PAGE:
Results for: farms
Northwest State Community College, 22600 OH 34
Archbold

, OH

The landscape of northwest Ohio was formed by melting ice and the glacial lakes left behind in its wake. Because of the low gradient (3 feet fall per mile) to the northeast, the flat lacustrine plain evolved into a large swamp. A massive swamp forest with huge hardwoods, broken only sporadically with intermittent wet prairies and savannahs, dominated the landscape. Both prehistoric and historic Indians farmed the flood plains of the Maumee River and its tributaries: Auglaize, Tiffin, and Blanchard rivers. (continued on other side)

9 N Edison Drive
Milan

, OH

Milan was a leading Great Lakes port after the completion of the 3 mile Milan Canal in 1839. Center of activity was the Milan Basin at this site where produce was brought from area farms for shipment to lake and world ports through 14 warehouses by as many as 20 schooners a day. Seventy-five vessels were built in the basin. Railroad competition and the flood of 1868 ended Milan’s port activity.

8911 OH 60
McConnelsville

, OH

In July 1863, Confederate General John H. Morgan led a force of 2,000 cavalrymen across southern Ohio. Morgan’s force entered Ohio from Indiana on July 13. A chase ensued as Union cavalry pursued Morgan’s men across twenty Ohio counties. Most of Morgan’s troops were captured in Meigs County at the Battle of Buffington Island. Morgan, with several hundred cavalry, managed to escape. They raced northeast, fighting skirmishes along the way, and forded the Muskingum at a point near Rokeby Lock on July 23, 1863. As they went, the soldiers raided local farms for food and replacement horses. They were finally captured in Columbiana County on July 26. The raid marked the northern-most point ever reached by Confederate forces. Across southern Ohio, frightened residents burned bridges over fordable streams and buried silver and jewelry to hide them from the marauders.

5921 Cox Road
Bucyrus

, OH

Long known to the Indians for the mineral spring water, this land was purchased in 1819 by Samuel Knisley. After 1880 it was developed as a resort area by Dr. Jerome Bland, who also established a cattle and horse breeding farm. In 1930 the land became part of PICKWICK FARMS which in 1976 was the largest standardbred breeding farm in Ohio and known throughout the United States and Canada.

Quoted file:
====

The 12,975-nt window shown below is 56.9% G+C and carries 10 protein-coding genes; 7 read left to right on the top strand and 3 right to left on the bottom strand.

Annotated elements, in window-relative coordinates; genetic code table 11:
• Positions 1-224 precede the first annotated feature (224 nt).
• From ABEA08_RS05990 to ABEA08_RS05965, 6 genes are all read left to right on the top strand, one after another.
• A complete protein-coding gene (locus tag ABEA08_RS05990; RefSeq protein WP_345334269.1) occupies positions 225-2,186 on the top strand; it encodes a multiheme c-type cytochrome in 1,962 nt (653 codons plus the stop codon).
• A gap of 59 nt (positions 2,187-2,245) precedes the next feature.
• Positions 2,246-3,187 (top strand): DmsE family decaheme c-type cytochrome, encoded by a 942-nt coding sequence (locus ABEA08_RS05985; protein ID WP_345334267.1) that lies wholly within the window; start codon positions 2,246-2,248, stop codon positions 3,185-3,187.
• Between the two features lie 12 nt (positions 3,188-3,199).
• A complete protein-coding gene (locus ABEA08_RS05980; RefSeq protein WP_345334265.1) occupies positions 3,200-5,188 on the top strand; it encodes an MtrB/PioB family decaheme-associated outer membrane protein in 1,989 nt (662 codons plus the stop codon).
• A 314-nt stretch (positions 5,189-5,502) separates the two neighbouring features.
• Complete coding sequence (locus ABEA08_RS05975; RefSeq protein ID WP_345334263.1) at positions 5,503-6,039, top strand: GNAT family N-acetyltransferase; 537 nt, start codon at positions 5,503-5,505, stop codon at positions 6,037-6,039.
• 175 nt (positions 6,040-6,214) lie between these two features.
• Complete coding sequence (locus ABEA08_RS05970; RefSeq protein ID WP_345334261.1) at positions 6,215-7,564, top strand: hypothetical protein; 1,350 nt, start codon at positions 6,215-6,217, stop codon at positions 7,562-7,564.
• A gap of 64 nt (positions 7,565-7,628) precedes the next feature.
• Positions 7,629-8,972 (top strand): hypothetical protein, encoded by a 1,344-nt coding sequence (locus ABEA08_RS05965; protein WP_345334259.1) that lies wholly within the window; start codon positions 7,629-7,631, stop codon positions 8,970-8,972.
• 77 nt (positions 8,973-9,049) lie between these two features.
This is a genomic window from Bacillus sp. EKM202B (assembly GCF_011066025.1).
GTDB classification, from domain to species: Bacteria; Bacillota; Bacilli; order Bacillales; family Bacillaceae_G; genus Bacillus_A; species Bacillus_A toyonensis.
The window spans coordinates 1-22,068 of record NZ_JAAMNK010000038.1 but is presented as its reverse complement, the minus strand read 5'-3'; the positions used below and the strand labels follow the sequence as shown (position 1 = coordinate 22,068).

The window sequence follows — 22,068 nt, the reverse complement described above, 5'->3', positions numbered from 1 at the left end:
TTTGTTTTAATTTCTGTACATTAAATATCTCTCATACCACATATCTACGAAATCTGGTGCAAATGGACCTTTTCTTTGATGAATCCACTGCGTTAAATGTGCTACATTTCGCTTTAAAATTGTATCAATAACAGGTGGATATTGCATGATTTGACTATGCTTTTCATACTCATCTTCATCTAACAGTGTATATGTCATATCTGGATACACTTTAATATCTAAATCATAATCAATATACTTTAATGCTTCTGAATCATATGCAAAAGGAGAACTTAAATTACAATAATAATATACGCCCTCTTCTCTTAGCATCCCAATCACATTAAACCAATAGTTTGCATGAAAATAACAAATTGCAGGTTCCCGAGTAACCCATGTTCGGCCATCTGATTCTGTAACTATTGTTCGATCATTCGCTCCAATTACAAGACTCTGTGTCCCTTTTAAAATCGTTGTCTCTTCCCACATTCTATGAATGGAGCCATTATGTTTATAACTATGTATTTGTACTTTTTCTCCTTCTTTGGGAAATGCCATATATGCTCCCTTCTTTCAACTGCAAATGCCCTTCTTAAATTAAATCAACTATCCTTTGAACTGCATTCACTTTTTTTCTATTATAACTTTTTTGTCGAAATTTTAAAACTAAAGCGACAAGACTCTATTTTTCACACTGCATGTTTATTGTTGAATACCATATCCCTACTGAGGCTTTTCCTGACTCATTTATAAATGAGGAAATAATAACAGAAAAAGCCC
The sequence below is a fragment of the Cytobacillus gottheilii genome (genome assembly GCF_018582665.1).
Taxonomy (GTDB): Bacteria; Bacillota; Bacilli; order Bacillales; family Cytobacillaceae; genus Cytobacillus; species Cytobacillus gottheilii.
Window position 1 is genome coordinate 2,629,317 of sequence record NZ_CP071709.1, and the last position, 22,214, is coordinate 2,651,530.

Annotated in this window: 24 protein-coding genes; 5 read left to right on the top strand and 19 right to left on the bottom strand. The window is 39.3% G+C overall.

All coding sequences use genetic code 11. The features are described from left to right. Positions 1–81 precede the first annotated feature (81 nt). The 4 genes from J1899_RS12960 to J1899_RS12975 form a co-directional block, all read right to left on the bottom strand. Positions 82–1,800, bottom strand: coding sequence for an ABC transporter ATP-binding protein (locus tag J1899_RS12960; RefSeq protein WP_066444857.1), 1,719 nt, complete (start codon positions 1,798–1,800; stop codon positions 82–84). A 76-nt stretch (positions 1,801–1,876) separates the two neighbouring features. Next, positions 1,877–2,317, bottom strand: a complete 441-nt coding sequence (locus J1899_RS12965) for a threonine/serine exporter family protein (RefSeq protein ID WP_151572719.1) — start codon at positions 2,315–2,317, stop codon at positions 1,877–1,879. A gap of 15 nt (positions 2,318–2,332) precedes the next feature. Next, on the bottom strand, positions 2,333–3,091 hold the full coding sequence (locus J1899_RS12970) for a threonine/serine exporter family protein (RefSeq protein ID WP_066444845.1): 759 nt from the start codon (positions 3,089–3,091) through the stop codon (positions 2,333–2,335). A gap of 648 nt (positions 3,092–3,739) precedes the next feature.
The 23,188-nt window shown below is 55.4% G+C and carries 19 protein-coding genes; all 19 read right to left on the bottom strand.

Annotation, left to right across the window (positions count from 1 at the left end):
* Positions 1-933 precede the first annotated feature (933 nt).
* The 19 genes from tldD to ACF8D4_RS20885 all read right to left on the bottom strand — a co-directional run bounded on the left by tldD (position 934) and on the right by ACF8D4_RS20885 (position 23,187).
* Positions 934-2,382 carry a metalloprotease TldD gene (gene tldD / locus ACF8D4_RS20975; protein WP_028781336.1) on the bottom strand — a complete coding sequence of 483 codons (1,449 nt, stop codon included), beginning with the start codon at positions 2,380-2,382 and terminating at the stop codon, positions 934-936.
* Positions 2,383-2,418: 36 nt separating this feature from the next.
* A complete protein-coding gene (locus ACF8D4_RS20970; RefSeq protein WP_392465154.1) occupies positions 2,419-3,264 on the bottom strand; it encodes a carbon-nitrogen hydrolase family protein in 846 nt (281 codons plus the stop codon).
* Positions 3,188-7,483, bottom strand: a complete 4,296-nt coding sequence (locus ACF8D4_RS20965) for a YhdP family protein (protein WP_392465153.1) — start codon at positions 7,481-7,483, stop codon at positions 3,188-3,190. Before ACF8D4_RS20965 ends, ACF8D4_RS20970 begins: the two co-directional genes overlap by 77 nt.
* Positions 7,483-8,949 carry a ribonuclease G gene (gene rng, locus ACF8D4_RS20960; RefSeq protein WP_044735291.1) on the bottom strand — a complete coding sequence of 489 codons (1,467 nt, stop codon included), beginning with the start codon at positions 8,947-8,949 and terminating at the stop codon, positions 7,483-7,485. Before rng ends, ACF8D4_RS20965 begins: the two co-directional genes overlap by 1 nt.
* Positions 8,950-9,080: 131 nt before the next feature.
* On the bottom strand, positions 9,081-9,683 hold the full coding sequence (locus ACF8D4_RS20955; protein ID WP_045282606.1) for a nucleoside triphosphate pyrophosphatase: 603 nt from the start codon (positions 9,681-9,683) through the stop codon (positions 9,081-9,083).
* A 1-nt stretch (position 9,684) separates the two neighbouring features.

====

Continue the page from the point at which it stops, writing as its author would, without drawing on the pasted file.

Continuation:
4050 Bromfield Road
Lucas

, OH

Acclaimed author, conservationist, and farmer Louis Bromfield was born in Mansfield in 1896. A graduate of the city’s schools, he went on to study agriculture at Cornell University in 1914, but left in 1915 to help run his family’s farm. In 1916, Bromfield enrolled in Columbia University to study journalism. As America entered World War I, he enlisted in United States Army Ambulance Service and saw action in seven major European battles. Determined to become a writer, Bromfield finished his education after the war and became a reporter. In 1921, he married Mary Appleton Wood and they would have three daughters. Bromfield’s first published novel, the Green Bay Tree (1924), was a critical and commercial success; his third novel, Early Autumn, won the Pulitzer Prize in 1927. The Bromfields moved to France in 1925 where they lived until 1938. In all, he published thirty books and authored numerous stories, articles, and screenplays during his writing career.

Urbana

, OH

Benson Road and the North Urbana Lisbon Road (SR 54) in Champaign County was the site of the 1950 National and Ohio Plowing Matches and the National Association of Soil Conservation Districts Field Days. The three-day event drew a crowd of nearly 75,000 and was headquartered in the woods of the Edwin (Ned) Kirby farm located a quarter mile north on Benson Road. The National Association of Soil Conservation Districts sponsored the National and Ohio Plowing Matches. The first national matches were held in Mitchellville, Iowa in 1939 and continued until halted by the start of World War II. They resumed in 1945. Ohio’s 1950 Champaign County-Union Township National Plowing Matches was the first “National” to be held outside Iowa. (continued on other side)

1530 Pole Lane Road
Marion

, OH

During the early months of World War II, ordinary citizens as well as soldiers made enormous sacrifices for the war effort. In March 1942 the War Department announced plans to build a 13,000-acre munitions manufacturing complex northeast of Marion. Using the power of eminent domain, the U.S. Government purchased the homes and farms of 126 families in the Likens Chapel community. Given only two months to vacate their property, many displaced farmers found the government-appraised values for their land inadequate for buying similar farms elsewhere and the growing season too advanced to plant new crops. (continued on other side)

Wing Road at Rosedale Road
Mechanicsburg

, OH

Joseph E. Wing was one of the first persons to identify, promote, and grow alfalfa as a forage crop east of the Mississippi River. He developed his interest in alfalfa while in Utah, where he worked on a cattle ranch. When he returned, Wing began promoting the alfalfa culture, traveling among farmers in Champaign County and neighboring counties. Eventually, his travels, lectures, and study of soils, crops, and animals took him around the world. Wing also worked on the staff of the Breeders Gazette and authored many agricultural books and articles. In 1913, he hosted the first annual alfalfa picnic at his home, Woodland Farms. Over 3,500 people joined the crowd, including Ohio’s governor, James M. Cox. For his contributions to the alfalfa culture, Wing was inducted into the Ohio State Agricultural Hall of Fame in the 1940s.